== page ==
Voluntary and involuntary resettlement in China: a false dichotomy?
Brooke Wilmsen, Mark Wang
DEVELOPMENT IN PRACTICE | ROUTLEDGE JOURNALS, TAYLOR & FRANCIS LTD | Published : 2015
The success of involuntary resettlement is contingent on recasting the involuntary as voluntary. To explore this proposition, this article presents two projects in China – one “voluntary” (Poverty Alleviation Resettlement or PAR) and relatively “successful” and one “involuntary” (Three Gorges Project Resettlement or TGPR) and less so. The research finds the voluntary–involuntary dichotomy a false one. It is not volition that leads to better outcomes, but people-centred practices that are embedded in policy, planning, and implementation of PAR. Perhaps the most important lesson drawn is that all resettlements should be based on a commitment to settlement and not just resettlement.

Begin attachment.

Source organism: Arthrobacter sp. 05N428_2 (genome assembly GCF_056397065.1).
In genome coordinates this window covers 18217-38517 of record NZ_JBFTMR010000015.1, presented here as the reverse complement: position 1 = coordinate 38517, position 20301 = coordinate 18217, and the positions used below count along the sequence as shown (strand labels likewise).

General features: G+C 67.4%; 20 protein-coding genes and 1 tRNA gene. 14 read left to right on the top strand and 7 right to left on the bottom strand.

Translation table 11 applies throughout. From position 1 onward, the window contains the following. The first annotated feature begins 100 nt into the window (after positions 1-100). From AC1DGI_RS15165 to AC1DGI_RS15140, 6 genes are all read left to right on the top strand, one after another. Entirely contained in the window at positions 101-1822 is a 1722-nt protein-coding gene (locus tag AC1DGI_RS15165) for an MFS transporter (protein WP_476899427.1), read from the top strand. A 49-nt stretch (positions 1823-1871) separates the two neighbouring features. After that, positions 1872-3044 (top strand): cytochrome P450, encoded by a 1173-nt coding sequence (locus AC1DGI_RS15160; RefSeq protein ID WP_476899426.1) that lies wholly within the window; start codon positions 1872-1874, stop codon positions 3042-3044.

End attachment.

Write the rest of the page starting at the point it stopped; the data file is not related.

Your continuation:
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Awarded by Australian Research Council
This work was partially supported by the Australian Research Council [DE120101037] and [DP0880244].